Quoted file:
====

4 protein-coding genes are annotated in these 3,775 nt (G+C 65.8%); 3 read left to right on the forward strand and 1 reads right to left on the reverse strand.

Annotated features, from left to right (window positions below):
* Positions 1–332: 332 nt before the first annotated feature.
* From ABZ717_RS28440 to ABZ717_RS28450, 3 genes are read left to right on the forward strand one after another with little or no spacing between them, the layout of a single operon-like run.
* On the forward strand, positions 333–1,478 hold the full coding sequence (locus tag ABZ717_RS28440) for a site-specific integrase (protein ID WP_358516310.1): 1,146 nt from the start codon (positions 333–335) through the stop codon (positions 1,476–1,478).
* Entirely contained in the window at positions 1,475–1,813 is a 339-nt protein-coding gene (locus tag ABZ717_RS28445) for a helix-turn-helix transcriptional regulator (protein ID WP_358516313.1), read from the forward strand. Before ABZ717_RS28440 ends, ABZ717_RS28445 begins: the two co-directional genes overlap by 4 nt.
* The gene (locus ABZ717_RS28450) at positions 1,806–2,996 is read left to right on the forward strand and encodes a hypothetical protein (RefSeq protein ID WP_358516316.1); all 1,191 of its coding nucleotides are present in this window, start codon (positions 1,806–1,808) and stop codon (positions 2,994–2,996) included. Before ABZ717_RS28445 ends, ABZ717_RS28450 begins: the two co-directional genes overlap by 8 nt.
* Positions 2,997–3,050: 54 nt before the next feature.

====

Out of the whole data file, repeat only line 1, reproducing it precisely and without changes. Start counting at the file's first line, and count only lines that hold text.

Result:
4 protein-coding genes are annotated in these 3,775 nt (G+C 65.8%); 3 read left to right on the forward strand and 1 reads right to left on the reverse strand.